The High Court has thrown out a personal injury claim – without letting the case go to full quantum trial – after the litigant presented an ‘egregiously untrue picture’ of his disabilities.
The claimant in Patel v Arriva Midlands Ltd had brought a damages claim after being in collision with a bus in January 2013, following which he suffered a heart attack and his condition then apparently deteriorated to the point where he was significantly disabled.
The court found in favour of the claimant on primary liability, with a finding of 40% contributory negligence, but the defendant’s insurers applied to dismiss the claim before it went to quantum on the grounds it was fundamentally dishonest.
The court heard that experts instructed to assess Patel’s condition found him in bed, mute, almost entirely unresponsive and unable to move his hands, arms or legs. The two consultants could find no neurological reason for the claimant’s condition and agreed he was either feigning his disability or had a subconscious conversion disorder.
But unbeknownst to the claimants, his family and the experts, the defendants secretly recorded Patel over several days, with the footage showing him walking unaided, talking and seeming to be engaged in what was happening. One expert’s revised opinion was now that Patel’s disability was feigned, and that his son, acting as a litigation friend, had been ‘frankly deceitful’.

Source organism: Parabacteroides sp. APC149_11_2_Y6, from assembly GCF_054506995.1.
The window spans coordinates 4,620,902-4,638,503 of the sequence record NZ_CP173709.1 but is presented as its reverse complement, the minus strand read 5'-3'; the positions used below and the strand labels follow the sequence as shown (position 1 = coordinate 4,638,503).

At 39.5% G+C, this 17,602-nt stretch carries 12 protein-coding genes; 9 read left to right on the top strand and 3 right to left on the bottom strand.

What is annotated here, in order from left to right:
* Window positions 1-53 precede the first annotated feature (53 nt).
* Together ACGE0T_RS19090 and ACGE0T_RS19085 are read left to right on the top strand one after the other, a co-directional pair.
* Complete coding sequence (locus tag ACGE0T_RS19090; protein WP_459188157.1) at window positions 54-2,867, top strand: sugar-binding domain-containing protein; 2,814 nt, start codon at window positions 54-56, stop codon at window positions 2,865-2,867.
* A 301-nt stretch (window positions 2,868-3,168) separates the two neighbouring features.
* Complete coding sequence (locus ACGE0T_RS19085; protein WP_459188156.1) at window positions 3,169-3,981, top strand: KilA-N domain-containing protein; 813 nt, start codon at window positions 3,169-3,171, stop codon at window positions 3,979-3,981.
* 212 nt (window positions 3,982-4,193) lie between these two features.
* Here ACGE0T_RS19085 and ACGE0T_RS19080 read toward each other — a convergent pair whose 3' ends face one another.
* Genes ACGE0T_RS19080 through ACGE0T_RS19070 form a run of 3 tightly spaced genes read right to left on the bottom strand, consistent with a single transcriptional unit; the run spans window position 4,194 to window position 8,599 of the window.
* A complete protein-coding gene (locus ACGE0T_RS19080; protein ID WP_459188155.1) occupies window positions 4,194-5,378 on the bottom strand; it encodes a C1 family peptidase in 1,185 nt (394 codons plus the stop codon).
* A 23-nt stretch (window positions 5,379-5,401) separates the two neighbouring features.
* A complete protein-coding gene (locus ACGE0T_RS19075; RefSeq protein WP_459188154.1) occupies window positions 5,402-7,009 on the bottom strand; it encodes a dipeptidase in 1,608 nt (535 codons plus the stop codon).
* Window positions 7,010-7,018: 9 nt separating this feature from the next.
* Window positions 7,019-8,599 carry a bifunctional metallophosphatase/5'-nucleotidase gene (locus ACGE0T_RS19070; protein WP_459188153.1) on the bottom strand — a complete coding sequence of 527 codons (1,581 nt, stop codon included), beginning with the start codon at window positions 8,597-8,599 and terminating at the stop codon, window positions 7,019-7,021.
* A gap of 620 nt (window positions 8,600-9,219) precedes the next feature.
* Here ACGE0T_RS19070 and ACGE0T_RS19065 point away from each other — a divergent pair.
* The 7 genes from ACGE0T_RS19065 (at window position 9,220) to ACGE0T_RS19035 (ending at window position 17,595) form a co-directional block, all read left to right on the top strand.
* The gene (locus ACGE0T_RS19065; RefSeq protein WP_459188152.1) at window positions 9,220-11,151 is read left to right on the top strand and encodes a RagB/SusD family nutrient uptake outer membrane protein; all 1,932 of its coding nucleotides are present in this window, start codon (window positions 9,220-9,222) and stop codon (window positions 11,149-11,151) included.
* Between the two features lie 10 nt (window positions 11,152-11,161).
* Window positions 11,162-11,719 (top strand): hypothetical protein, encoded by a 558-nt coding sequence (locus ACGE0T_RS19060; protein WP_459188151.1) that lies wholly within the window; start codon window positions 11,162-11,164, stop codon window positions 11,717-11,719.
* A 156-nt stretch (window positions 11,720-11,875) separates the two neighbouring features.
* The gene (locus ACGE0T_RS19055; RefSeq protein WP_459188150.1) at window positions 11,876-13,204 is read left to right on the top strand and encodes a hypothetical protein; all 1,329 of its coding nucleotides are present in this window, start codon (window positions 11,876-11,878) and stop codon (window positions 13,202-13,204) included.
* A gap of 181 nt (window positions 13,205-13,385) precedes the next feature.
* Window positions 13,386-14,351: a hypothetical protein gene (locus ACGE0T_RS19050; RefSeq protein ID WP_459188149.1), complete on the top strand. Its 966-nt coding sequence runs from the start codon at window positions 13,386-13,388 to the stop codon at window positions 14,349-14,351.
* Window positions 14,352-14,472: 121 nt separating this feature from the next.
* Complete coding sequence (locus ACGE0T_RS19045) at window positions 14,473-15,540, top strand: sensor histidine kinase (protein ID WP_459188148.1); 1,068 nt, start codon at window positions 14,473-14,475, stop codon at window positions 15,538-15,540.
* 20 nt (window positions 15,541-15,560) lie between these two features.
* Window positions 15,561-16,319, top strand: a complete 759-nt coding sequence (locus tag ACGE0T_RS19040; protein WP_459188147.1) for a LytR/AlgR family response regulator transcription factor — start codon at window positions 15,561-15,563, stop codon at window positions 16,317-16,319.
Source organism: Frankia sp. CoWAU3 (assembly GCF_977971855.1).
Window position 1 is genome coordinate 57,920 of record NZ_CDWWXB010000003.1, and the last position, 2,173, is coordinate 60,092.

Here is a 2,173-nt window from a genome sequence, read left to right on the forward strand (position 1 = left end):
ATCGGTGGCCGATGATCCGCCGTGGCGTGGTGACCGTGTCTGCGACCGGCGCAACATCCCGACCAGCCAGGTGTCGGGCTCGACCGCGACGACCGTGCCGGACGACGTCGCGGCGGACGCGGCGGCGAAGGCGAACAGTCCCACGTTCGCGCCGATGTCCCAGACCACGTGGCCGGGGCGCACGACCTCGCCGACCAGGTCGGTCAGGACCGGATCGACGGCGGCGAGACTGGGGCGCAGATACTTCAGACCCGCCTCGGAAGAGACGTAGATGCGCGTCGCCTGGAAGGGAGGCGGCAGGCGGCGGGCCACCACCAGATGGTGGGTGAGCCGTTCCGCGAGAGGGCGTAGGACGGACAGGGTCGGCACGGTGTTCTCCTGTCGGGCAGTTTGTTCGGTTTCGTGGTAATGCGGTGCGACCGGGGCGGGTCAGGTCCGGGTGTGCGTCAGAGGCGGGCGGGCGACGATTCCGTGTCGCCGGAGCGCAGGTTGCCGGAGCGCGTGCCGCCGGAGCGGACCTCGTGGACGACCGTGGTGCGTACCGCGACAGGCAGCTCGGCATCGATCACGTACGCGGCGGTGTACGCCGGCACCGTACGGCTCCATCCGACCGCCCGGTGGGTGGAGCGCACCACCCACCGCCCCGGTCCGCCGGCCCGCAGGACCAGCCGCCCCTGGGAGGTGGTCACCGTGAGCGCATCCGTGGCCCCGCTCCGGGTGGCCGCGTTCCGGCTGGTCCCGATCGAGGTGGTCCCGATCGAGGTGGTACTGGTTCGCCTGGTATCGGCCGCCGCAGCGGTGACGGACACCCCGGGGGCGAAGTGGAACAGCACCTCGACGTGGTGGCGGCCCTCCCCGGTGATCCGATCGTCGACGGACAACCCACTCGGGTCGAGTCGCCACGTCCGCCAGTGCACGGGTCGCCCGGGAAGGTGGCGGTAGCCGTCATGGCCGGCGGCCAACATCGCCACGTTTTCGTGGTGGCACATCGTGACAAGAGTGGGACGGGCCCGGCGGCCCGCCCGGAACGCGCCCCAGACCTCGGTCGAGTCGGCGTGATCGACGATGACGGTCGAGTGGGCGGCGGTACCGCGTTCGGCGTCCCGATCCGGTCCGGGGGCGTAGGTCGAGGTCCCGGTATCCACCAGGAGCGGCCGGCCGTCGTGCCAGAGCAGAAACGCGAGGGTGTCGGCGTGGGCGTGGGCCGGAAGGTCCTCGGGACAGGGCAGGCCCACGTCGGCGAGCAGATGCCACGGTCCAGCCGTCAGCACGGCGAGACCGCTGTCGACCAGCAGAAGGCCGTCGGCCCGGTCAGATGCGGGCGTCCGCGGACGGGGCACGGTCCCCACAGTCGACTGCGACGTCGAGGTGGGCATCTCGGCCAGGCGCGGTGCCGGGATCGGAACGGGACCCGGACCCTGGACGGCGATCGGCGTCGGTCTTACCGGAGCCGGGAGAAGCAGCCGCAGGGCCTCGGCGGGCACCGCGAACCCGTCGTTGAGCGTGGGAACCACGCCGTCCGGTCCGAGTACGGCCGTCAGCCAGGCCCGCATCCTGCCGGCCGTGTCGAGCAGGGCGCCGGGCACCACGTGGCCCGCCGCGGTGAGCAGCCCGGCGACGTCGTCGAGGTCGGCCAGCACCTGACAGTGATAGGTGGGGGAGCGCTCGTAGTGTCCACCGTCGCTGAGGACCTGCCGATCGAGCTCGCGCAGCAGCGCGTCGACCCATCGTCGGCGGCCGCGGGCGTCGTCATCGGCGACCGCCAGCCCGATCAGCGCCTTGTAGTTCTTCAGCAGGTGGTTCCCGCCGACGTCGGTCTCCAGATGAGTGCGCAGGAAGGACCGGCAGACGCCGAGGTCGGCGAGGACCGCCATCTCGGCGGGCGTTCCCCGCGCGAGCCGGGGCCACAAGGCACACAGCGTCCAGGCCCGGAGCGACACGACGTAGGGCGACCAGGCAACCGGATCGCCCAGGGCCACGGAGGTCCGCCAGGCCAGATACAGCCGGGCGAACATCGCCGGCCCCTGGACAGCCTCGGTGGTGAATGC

Sitting in the High Court, Her Honour Judge Melissa Clarke accepted the claimant’s disability was feigned. Even if, as was claimed, Patel’s condition changed from day-to-day, this should still have allowed him to correct the untrue information in expert reports.
The claimant submitted it was impossible for the court to find fundamental dishonesty without hearing all the evidence. The court was asked instead to wait until all matters were ‘tested and ventilated’, and findings made, at a quantum trial.
But the judge accepted the expert’s post-surveillance opinion that the original diagnosis was not tenable, and Patel’s disability was feigned.
The judge added: ‘The claimant’s dishonesty has substantially affected the presentation of his case which potentially adversely affected the defendant in a significant way, and so the claimant has been fundamentally dishonest.’